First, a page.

For Immediate Release
Reopening DRECP would stall renewable energy goals in California
SACRAMENTO -- Today the Federal Register published a notice of intent by the Bureau of Land Management to reopen the Desert Renewable Energy Conservation Plan (DRECP) for public comment and to “identify issues.”
Kim Delfino, California program director for Defenders of Wildlife, issued this statement:
“It is completely unnecessary to reopen the DRECP plan just after it was completed. The DRECP is a strong science-based plan that was the product of eight years of work, close collaboration with the state of California and local governments and was developed with extensive public outreach and comment.
“At a time when California is moving forward aggressively to meet clean energy goals, this proposal to reopen the DRECP will only result in uncertainty and delay for renewable energy projects in the California Desert. The plan provides hundreds of thousands of acres of public land for projects with an efficient permitting process. This proposal cynically throws sand in the gears in the clean energy engine built by the BLM and California.
“There is no reason to revisit the DRECP.”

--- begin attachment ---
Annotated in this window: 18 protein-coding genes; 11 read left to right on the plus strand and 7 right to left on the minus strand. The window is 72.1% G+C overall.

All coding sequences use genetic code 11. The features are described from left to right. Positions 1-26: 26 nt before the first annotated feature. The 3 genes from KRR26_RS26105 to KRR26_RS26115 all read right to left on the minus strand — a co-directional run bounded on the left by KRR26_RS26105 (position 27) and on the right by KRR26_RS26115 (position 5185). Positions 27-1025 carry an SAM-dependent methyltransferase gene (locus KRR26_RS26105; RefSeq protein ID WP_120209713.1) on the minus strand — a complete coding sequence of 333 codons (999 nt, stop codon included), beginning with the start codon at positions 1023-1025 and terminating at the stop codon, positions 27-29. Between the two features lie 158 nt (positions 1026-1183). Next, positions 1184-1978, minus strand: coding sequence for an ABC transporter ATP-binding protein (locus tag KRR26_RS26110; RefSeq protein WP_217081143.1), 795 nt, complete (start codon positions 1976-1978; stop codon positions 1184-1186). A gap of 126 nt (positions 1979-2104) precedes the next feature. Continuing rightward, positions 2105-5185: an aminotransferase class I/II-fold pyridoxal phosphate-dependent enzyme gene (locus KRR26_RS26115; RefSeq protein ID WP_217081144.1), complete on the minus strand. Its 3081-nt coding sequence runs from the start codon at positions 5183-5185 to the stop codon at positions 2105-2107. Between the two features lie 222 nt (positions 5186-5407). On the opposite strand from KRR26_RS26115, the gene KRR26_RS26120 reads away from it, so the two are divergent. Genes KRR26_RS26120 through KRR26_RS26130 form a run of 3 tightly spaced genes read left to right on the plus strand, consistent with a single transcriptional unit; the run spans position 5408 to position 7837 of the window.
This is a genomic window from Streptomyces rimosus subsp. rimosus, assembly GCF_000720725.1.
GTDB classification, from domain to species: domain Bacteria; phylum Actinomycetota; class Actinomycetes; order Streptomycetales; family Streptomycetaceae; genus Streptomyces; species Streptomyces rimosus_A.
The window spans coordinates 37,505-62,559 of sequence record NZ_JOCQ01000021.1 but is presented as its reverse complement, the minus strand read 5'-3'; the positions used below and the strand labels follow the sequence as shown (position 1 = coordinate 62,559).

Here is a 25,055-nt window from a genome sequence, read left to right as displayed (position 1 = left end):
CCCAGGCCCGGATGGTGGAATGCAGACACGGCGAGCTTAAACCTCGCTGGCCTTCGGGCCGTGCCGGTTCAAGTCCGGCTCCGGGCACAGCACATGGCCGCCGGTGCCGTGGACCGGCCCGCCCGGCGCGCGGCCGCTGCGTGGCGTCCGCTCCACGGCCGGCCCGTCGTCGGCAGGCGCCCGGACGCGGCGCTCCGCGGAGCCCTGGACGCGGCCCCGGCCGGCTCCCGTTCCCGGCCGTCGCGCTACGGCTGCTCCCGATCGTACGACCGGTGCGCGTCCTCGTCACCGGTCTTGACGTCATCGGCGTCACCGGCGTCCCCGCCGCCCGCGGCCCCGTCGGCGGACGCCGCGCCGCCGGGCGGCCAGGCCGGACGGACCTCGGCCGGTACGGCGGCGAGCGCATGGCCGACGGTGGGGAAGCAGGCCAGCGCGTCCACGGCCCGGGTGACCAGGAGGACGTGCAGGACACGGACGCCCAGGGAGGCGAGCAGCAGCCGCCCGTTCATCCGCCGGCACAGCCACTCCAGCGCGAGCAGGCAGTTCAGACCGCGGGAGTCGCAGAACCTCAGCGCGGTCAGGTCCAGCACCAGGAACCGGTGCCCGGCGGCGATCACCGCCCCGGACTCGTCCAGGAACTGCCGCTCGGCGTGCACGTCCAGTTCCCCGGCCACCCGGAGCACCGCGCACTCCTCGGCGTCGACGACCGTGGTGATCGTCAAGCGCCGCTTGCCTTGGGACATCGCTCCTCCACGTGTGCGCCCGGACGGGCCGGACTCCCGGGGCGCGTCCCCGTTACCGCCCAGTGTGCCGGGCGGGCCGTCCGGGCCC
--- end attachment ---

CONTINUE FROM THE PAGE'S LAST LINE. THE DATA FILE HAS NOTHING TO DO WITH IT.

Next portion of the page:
The Desert Renewable Energy Conservation Plan (DRECP) is the result of a long-term collaborative effort between the state of California and the federal government.
The DRECP covers 22.5 million acres of public and private land in the desert regions and will identify 200,000 to 350,000 acres as development focus areas, which is enough to meet California renewable energy goals through 2040.
The DRECP is based on an analysis by the California Energy Commission (CEC) that used supply- and demand-side assumptions to estimate how much renewable energy—and how many acres of renewable energy development in the DRECP area—might be needed over the coming decades, taking into considering both California’s and the federal government’s renewable energy mandates.
The DRECP allows for streamlining the permitting process, making permitting projects and transmission on public land easier and faster. This will enable large-scale renewable energy projects to be built at the same time that wildlife can thrive, even in the face of climate change. The DRECP is key for California and the federal government to meet their renewable energy mandates while protecting our public lands.
Defenders of Wildlife is dedicated to the protection of all native animals and plants in their natural communities. With nearly 1.2 million members and activists, Defenders of Wildlife is a leading advocate for innovative solutions to safeguard our wildlife heritage for generations to come. For more information, visit Newsroom.Defenders.org and follow us on Twitter @DefendersNews.